Concrete Conversation with Rob Ford

Head shot of Rob Ford
Rob Ford, Construction Director at Thorn Baker.
We had the opportunity to interview Rob Ford the construction director at Thorn Baker.
Thorn Baker Group is home to three specialist brands, Thorn Baker Construction, Thorn Baker Industrial Recruitment and Thorn Baker Estates, Facilities and Maintenance.




IM What is your role within Thorn Baker?
RF So, as a Regional Construction Director I look after the Southern portion of the Construction brand. Construction makes up about 60% Thorn Baker Groups turn over, and I directly look after the offices in London, Birmingham and Bristol.
IM And did you set up the company yourself or did you get brought in as a director?
RF I joined as a Consultant 14 years ago; my background is in the motor industry where I worked for 6 years. While I was working a lot of my friends had gone to Uni living the life of Riley while I was grafting. As they all started graduating a lot of them opted to go travelling which I decided to do for six months, three years later I ran out of money and came home. I went around the world and came back without much money but had decided that weekend working was not for me anymore so going back to the motor industry wasn’t an option. I applied for two jobs in the paper – Estate Agent or Recruitment Consultant, the rest, as they say, is history.
IM Brilliant, so you worked your way up through the company?
RF I came in brand new to recruitment, I’d never done it before and didn’t have a clue about Construction. Thorn Baker had been supplying within Construction in other offices but prior to me starting we didn’t have an office in Bristol or London, which I’m very proud to say I started from scratch. I’d been a Sales Manager in the motor industry where customer care was imperative so I just adopted the same approach.
IM Right so you had leadership experience, just learning to apply it within the recruitment industry?
RF Yes, I knew I could do it; it was just a matter of whether I could get my head around what recruitment was and the process. It quickly became apparent from a young age that I had quite a ‘salesy’ brain, so it was the same deal in recruitment as it was looking after customers looking to buy a car.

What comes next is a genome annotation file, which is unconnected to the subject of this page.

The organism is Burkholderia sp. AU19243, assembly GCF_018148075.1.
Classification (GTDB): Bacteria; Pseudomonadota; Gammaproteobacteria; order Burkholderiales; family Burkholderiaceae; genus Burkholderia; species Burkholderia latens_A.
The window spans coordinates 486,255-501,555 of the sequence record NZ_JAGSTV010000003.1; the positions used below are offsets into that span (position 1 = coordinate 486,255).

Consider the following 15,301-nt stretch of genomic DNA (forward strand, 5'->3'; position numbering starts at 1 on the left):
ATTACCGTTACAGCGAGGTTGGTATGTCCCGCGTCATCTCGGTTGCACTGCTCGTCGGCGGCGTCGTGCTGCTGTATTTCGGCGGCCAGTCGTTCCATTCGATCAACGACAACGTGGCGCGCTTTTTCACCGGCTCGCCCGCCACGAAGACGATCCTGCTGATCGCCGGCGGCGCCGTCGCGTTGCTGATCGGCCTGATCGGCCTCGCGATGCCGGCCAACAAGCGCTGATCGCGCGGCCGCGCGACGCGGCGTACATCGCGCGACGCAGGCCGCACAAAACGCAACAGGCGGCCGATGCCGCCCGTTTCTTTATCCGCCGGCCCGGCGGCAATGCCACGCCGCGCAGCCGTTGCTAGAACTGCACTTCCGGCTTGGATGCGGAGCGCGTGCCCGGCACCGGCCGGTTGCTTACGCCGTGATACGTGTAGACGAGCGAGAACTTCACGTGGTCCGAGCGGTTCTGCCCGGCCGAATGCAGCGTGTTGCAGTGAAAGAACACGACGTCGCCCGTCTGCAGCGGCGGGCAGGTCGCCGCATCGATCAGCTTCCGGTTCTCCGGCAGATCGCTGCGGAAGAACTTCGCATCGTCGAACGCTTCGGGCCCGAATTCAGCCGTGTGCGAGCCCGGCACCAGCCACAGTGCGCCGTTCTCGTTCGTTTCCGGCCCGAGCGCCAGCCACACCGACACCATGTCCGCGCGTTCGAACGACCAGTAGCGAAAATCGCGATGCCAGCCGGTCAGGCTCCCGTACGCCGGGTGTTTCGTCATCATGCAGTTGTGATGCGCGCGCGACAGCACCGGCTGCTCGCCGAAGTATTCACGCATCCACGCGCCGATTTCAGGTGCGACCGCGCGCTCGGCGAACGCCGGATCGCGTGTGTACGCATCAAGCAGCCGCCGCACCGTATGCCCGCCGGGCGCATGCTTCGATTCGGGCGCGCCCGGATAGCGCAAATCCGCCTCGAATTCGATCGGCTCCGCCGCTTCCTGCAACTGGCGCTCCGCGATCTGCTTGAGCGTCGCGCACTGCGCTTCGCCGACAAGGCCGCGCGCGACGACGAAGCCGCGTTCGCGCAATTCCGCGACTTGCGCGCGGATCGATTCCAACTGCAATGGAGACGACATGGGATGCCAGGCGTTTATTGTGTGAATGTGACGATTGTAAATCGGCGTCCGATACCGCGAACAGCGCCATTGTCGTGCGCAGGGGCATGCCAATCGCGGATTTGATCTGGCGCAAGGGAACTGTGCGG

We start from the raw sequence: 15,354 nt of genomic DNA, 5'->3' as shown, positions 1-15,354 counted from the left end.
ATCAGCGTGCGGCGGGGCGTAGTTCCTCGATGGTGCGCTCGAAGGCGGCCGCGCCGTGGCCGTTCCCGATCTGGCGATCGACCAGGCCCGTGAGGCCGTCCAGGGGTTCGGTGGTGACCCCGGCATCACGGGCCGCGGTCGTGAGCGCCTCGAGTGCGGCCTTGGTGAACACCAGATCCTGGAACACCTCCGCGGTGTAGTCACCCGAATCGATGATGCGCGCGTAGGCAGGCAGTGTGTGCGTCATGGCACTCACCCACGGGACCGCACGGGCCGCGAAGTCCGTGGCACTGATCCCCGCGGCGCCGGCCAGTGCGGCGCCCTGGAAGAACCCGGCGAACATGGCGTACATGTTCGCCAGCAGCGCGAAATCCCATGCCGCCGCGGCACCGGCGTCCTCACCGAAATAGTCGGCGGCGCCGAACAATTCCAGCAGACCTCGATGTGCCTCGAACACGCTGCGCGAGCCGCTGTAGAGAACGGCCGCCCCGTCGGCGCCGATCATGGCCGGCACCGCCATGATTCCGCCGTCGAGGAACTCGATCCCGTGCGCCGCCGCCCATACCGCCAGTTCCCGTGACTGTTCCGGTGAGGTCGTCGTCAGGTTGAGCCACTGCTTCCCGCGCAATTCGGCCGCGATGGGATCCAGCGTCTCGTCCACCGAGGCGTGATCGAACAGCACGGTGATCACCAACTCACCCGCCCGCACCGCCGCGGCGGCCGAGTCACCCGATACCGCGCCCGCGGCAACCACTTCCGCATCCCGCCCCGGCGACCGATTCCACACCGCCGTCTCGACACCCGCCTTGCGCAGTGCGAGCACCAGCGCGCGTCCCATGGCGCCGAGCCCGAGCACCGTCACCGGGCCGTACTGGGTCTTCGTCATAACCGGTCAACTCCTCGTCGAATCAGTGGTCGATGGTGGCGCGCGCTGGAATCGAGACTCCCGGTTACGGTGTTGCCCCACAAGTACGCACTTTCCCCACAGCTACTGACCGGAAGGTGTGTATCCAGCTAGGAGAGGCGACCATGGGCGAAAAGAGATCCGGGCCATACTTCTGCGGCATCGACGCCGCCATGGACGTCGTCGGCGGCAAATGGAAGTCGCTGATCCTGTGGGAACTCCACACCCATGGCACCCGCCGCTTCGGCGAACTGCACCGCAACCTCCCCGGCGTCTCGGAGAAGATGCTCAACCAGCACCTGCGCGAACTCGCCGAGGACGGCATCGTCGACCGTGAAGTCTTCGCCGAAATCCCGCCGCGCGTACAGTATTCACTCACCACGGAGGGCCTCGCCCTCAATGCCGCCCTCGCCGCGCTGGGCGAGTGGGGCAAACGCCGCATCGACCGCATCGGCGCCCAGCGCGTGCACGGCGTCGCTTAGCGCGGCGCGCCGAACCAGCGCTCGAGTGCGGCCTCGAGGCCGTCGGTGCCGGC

IM And is this what you imagined yourself to be doing when you were younger or something similar?

What drew you into recruitment?

RF When I was younger my Dad was a Farmer and my Mum was a Legal Secretary, so I hardly went to school on a Monday when I was younger because I went to the market with my dad and sold sheep, cows and straw. And I think when I was younger I was, in a way forced to talk to older people in that environment so I got involved with people a lot more mature than me. Because my Dad is quite a big character I just got a lot of confidence from that at a very early age and I never found it difficult to talk to people. Starting in the motor industry at 18 my exposure to sales was also at a young age so I started quite early with a mature head. All I’ve really known is that I want to work with people, always loved managing people and really enjoyed earning good money which initially was to buy nice cars but now to look after my family.


IM Was it a hard choice not to go to university?
RF I had the grades to get into University It just wasn’t part of my agenda. It didn’t really cross my mind I just wanted to work and buy a better car and save up for a house – those were my to-dos. I think people are getting a lot smarter with what they want to do at a younger age, I think what we will find with younger people is a lot more will start looking at the degree they’re doing and how it can help their future – not just going to University. When I was that age most of my mates were doing degrees because that’s what you did. I know lots of people who went to places just for the nightlife and now none of them is using their degrees in what they do now.
IM I’ve heard this a lot and agree, I think this somewhat links back to the skills shortage that Simon had previously mentioned, people are going to Uni for the sake of it rather than waiting to discover what they want to do and perusing a degree in a choice career choice. Are you seeing the effects of the skills shortage?
RF Well my biggest want and need for an employee at Thorn Baker Construction is their drive to want to work and earn money, be motivated to come in and want to learn, whether someone has been to Uni or not you do need a certain amount of intelligence to understand terms, compliance, employment law and what you are getting into. But for me its motivation and what drives people, so all sorts of background and different types of education. For our clients my team is split in two, White Collar both contract and permanent. We also supply Blue Collar temporary workers – Labourers and Carpenters etc.